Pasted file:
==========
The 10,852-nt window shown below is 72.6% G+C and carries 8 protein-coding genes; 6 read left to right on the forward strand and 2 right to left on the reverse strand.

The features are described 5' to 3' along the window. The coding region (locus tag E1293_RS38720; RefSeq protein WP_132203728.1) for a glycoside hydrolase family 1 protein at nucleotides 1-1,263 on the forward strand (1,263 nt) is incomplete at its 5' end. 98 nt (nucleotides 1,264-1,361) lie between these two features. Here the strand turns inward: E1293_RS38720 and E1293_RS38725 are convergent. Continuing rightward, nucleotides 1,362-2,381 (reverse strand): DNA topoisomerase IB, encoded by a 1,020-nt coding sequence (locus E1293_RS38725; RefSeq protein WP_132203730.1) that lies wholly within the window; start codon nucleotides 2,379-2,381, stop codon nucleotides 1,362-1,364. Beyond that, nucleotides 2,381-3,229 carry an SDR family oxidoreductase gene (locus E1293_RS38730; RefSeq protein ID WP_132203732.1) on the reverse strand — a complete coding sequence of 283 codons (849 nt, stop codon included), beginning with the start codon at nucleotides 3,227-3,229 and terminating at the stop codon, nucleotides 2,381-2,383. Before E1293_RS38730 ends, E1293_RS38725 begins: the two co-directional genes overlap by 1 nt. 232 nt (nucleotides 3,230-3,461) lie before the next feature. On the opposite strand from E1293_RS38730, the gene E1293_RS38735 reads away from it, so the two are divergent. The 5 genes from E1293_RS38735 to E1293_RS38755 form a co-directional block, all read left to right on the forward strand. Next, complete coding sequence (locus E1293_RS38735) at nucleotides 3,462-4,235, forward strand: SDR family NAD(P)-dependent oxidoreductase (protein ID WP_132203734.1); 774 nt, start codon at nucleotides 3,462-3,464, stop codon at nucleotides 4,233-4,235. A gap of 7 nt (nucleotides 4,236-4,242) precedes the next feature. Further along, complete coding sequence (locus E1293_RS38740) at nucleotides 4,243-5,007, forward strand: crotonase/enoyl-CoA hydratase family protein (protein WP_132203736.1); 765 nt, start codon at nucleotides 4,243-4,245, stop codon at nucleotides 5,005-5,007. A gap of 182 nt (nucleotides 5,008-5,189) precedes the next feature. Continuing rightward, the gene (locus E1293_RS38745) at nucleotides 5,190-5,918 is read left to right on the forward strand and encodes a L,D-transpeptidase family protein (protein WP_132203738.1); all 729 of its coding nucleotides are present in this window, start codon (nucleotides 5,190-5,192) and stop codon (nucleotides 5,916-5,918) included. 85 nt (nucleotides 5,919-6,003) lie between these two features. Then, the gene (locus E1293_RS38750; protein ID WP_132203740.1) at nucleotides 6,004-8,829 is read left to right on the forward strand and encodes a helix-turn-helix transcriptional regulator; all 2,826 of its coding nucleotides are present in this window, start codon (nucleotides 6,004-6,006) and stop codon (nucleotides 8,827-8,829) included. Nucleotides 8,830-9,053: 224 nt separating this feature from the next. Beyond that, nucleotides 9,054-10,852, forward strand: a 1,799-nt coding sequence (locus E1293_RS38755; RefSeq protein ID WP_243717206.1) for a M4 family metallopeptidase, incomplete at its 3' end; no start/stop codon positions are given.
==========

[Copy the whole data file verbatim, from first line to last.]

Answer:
The 10,852-nt window shown below is 72.6% G+C and carries 8 protein-coding genes; 6 read left to right on the forward strand and 2 right to left on the reverse strand.

The features are described 5' to 3' along the window. The coding region (locus tag E1293_RS38720; RefSeq protein WP_132203728.1) for a glycoside hydrolase family 1 protein at nucleotides 1-1,263 on the forward strand (1,263 nt) is incomplete at its 5' end. 98 nt (nucleotides 1,264-1,361) lie between these two features. Here the strand turns inward: E1293_RS38720 and E1293_RS38725 are convergent. Continuing rightward, nucleotides 1,362-2,381 (reverse strand): DNA topoisomerase IB, encoded by a 1,020-nt coding sequence (locus E1293_RS38725; RefSeq protein WP_132203730.1) that lies wholly within the window; start codon nucleotides 2,379-2,381, stop codon nucleotides 1,362-1,364. Beyond that, nucleotides 2,381-3,229 carry an SDR family oxidoreductase gene (locus E1293_RS38730; RefSeq protein ID WP_132203732.1) on the reverse strand — a complete coding sequence of 283 codons (849 nt, stop codon included), beginning with the start codon at nucleotides 3,227-3,229 and terminating at the stop codon, nucleotides 2,381-2,383. Before E1293_RS38730 ends, E1293_RS38725 begins: the two co-directional genes overlap by 1 nt. 232 nt (nucleotides 3,230-3,461) lie before the next feature. On the opposite strand from E1293_RS38730, the gene E1293_RS38735 reads away from it, so the two are divergent. The 5 genes from E1293_RS38735 to E1293_RS38755 form a co-directional block, all read left to right on the forward strand. Next, complete coding sequence (locus E1293_RS38735) at nucleotides 3,462-4,235, forward strand: SDR family NAD(P)-dependent oxidoreductase (protein ID WP_132203734.1); 774 nt, start codon at nucleotides 3,462-3,464, stop codon at nucleotides 4,233-4,235. A gap of 7 nt (nucleotides 4,236-4,242) precedes the next feature. Further along, complete coding sequence (locus E1293_RS38740) at nucleotides 4,243-5,007, forward strand: crotonase/enoyl-CoA hydratase family protein (protein WP_132203736.1); 765 nt, start codon at nucleotides 4,243-4,245, stop codon at nucleotides 5,005-5,007. A gap of 182 nt (nucleotides 5,008-5,189) precedes the next feature. Continuing rightward, the gene (locus E1293_RS38745) at nucleotides 5,190-5,918 is read left to right on the forward strand and encodes a L,D-transpeptidase family protein (protein WP_132203738.1); all 729 of its coding nucleotides are present in this window, start codon (nucleotides 5,190-5,192) and stop codon (nucleotides 5,916-5,918) included. 85 nt (nucleotides 5,919-6,003) lie between these two features. Then, the gene (locus E1293_RS38750; protein ID WP_132203740.1) at nucleotides 6,004-8,829 is read left to right on the forward strand and encodes a helix-turn-helix transcriptional regulator; all 2,826 of its coding nucleotides are present in this window, start codon (nucleotides 6,004-6,006) and stop codon (nucleotides 8,827-8,829) included. Nucleotides 8,830-9,053: 224 nt separating this feature from the next. Beyond that, nucleotides 9,054-10,852, forward strand: a 1,799-nt coding sequence (locus E1293_RS38755; RefSeq protein ID WP_243717206.1) for a M4 family metallopeptidase, incomplete at its 3' end; no start/stop codon positions are given.